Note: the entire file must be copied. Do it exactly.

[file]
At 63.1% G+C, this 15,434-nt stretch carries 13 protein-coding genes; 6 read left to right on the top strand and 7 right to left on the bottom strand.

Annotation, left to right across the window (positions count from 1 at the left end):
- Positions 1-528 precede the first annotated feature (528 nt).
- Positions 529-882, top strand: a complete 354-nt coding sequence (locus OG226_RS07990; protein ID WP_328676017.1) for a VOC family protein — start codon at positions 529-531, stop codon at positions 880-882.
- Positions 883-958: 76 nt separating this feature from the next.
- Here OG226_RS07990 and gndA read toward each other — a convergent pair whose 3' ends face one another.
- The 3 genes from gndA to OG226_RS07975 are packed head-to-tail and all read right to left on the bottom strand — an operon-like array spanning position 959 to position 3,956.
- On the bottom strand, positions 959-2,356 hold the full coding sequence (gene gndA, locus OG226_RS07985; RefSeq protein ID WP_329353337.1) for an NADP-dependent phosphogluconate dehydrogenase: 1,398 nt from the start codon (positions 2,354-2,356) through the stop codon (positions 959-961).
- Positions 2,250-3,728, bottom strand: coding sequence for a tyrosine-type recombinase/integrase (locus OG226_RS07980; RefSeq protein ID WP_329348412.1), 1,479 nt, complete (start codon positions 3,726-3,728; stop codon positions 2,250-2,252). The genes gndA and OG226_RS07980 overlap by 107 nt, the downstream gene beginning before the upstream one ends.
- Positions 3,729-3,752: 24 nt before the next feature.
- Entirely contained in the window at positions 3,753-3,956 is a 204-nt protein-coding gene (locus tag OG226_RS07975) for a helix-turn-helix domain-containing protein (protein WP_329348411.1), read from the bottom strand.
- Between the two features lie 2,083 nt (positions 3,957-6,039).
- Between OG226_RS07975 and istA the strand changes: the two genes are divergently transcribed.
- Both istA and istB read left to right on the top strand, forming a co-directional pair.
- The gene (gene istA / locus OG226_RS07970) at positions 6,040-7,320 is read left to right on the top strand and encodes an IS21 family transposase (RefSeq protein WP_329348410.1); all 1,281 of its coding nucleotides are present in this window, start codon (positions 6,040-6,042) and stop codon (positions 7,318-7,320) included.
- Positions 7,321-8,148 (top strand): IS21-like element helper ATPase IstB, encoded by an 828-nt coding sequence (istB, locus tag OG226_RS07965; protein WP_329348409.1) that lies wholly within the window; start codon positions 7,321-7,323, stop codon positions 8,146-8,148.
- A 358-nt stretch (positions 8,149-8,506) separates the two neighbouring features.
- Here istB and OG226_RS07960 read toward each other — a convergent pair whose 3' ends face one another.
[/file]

At 63.1% G+C, this 15,434-nt stretch carries 13 protein-coding genes; 6 read left to right on the top strand and 7 right to left on the bottom strand.

Annotation, left to right across the window (positions count from 1 at the left end):
- Positions 1-528 precede the first annotated feature (528 nt).
- Positions 529-882, top strand: a complete 354-nt coding sequence (locus OG226_RS07990; protein ID WP_328676017.1) for a VOC family protein — start codon at positions 529-531, stop codon at positions 880-882.
- Positions 883-958: 76 nt separating this feature from the next.
- Here OG226_RS07990 and gndA read toward each other — a convergent pair whose 3' ends face one another.
- The 3 genes from gndA to OG226_RS07975 are packed head-to-tail and all read right to left on the bottom strand — an operon-like array spanning position 959 to position 3,956.
- On the bottom strand, positions 959-2,356 hold the full coding sequence (gene gndA, locus OG226_RS07985; RefSeq protein ID WP_329353337.1) for an NADP-dependent phosphogluconate dehydrogenase: 1,398 nt from the start codon (positions 2,354-2,356) through the stop codon (positions 959-961).
- Positions 2,250-3,728, bottom strand: coding sequence for a tyrosine-type recombinase/integrase (locus OG226_RS07980; RefSeq protein ID WP_329348412.1), 1,479 nt, complete (start codon positions 3,726-3,728; stop codon positions 2,250-2,252). The genes gndA and OG226_RS07980 overlap by 107 nt, the downstream gene beginning before the upstream one ends.
- Positions 3,729-3,752: 24 nt before the next feature.
- Entirely contained in the window at positions 3,753-3,956 is a 204-nt protein-coding gene (locus tag OG226_RS07975) for a helix-turn-helix domain-containing protein (protein WP_329348411.1), read from the bottom strand.
- Between the two features lie 2,083 nt (positions 3,957-6,039).
- Between OG226_RS07975 and istA the strand changes: the two genes are divergently transcribed.
- Both istA and istB read left to right on the top strand, forming a co-directional pair.
- The gene (gene istA / locus OG226_RS07970) at positions 6,040-7,320 is read left to right on the top strand and encodes an IS21 family transposase (RefSeq protein WP_329348410.1); all 1,281 of its coding nucleotides are present in this window, start codon (positions 6,040-6,042) and stop codon (positions 7,318-7,320) included.
- Positions 7,321-8,148 (top strand): IS21-like element helper ATPase IstB, encoded by an 828-nt coding sequence (istB, locus tag OG226_RS07965; protein WP_329348409.1) that lies wholly within the window; start codon positions 7,321-7,323, stop codon positions 8,146-8,148.
- A 358-nt stretch (positions 8,149-8,506) separates the two neighbouring features.
- Here istB and OG226_RS07960 read toward each other — a convergent pair whose 3' ends face one another.